Today the British Council will announce the Young Creative Entrepreneur award program for 2009-2010. The program is open to people between ages 25-25 working in publishing, fashion, music, and theater. One of the judges, Lyn Gardner, says to her colleagues in the theater, “we are still quite squeamish about the idea of people who
not only have a demonstrable passion for the arts, but who are also
capable of seeing the arts as a business like any other,” adding, “[o]ur greatest playwright was a commercial playwright working for a commercial management.”
Gardner is right to challenge the notion that penury is the necessary accompaniment to any serious artistic endeavor. It should be noted, however, that for sound business reasons the Globe Theatre was located outside the London city limits. A canny British theater entrepreneur would be more likely to look in a colorless suburb like Enfield rather than in overpriced London. Locating a theater where there’s plenty of parking is sound business, but hardly the kind of venture to restore the glory of the British stage.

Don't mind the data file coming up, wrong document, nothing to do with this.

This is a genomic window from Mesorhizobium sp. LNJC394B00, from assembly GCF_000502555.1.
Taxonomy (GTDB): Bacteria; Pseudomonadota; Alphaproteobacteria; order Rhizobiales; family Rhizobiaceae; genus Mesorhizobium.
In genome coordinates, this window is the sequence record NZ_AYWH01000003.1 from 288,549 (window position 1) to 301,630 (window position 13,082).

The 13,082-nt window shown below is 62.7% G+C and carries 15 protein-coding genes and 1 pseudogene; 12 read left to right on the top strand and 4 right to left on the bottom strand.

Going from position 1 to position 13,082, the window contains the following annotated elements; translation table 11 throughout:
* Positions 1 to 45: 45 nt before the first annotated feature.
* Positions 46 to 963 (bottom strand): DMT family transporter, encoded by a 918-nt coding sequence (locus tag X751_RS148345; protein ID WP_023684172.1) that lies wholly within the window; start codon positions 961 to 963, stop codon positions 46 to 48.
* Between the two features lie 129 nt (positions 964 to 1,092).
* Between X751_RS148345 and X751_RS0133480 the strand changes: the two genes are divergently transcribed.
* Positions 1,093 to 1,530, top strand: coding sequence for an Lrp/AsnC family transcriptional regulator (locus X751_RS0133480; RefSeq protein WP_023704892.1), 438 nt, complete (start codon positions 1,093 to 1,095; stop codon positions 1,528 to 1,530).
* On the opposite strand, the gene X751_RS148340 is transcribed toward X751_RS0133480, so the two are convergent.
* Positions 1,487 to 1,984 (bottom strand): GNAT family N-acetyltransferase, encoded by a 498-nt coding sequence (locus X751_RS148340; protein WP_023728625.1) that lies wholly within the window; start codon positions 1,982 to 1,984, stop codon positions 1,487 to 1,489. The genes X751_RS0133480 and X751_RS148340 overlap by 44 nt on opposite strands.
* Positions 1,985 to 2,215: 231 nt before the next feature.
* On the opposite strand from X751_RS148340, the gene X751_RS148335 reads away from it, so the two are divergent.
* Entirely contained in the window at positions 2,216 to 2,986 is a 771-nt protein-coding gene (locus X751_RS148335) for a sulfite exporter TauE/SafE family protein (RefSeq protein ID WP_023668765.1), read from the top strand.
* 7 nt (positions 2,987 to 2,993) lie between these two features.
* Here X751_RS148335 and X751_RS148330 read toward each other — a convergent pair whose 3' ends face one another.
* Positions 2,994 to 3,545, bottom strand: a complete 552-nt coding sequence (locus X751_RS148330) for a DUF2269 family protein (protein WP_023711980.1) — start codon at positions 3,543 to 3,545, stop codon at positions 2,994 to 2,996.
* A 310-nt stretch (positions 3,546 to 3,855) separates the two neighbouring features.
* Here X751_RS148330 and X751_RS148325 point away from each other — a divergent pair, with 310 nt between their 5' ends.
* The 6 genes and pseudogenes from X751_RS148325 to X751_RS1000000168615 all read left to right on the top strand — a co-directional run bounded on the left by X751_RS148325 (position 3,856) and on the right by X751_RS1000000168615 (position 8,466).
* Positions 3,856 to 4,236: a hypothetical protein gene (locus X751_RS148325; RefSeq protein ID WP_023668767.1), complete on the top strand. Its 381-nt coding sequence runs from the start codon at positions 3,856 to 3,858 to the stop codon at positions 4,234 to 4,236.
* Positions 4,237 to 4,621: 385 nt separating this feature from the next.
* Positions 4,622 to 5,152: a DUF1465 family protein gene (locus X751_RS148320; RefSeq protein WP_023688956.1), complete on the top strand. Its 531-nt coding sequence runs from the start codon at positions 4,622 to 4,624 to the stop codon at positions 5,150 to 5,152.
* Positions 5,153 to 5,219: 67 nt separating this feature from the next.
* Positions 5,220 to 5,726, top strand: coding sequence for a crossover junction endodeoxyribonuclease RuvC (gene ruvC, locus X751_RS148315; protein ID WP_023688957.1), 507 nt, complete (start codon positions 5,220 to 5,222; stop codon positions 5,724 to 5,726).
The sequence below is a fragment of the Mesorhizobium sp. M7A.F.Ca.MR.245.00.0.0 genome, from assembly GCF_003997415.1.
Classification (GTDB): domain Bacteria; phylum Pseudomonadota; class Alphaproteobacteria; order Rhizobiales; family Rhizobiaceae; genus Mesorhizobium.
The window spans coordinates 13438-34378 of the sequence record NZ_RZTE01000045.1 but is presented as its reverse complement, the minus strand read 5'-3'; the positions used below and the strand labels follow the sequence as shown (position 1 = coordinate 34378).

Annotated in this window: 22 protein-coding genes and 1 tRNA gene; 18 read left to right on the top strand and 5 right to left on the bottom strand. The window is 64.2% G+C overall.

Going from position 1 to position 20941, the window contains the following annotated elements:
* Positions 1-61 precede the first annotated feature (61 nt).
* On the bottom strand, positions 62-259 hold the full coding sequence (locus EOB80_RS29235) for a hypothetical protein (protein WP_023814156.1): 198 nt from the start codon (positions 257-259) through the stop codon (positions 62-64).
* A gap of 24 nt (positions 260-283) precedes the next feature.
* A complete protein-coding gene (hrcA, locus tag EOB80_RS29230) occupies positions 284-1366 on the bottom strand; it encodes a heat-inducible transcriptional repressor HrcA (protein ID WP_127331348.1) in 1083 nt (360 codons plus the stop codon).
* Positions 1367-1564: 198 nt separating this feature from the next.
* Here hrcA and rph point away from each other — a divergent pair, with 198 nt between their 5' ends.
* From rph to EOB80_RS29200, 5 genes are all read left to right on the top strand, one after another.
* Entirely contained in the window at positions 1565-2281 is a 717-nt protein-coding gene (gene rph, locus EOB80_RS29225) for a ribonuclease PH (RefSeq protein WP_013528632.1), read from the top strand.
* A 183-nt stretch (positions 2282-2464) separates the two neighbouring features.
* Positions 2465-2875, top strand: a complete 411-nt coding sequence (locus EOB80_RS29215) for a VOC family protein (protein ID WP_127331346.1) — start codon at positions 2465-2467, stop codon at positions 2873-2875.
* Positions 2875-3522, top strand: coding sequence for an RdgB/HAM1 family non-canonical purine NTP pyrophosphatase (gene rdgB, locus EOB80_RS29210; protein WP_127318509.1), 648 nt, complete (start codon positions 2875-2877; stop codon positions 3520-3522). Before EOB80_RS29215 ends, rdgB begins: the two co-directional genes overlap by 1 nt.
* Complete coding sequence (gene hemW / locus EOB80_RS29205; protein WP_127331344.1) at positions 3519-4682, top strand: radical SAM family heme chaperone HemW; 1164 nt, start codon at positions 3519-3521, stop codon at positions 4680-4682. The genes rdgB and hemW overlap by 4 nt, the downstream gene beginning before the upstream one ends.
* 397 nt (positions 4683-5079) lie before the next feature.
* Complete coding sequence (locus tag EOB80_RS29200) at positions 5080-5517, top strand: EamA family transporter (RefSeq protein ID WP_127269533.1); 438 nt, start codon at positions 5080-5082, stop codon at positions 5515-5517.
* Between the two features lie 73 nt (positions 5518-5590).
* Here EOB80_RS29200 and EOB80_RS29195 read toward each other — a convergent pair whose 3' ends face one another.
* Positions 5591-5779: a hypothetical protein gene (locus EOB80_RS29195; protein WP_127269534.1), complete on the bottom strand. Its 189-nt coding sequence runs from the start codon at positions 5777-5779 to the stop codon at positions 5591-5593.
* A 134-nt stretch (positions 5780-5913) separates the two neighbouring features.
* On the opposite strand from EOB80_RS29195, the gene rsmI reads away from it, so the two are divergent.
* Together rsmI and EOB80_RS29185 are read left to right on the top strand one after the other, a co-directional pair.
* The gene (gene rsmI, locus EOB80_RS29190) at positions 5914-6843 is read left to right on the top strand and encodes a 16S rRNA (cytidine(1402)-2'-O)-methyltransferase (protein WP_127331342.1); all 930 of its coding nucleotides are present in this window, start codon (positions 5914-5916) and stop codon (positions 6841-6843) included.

Also, even in the commercial realm our most glamorous cultural products are subsidized by more prosaic, and often less desirable, commodities. Restaurants make their money not on the food but on the liquor. Bakeries survive only when they sell coffee. Movies are vehicles to sell popcorn. Television shows are vehicles to sell commercials. Bookstores sell an amazing array of junk only tangentially related to books themselves. Even Shakespeare’s plays at the Globe were performed with a variety of other acts, like singing and dancing. The idea that Shakespeare somehow magically persuaded his audiences to pay money to do nothing else but sit in hushed reverence is sheer wishful thinking. Anyone who can figure out how to make money just by selling the artistic product by itself deserves a Nobel Prize in economics, not just a prize from the British Council.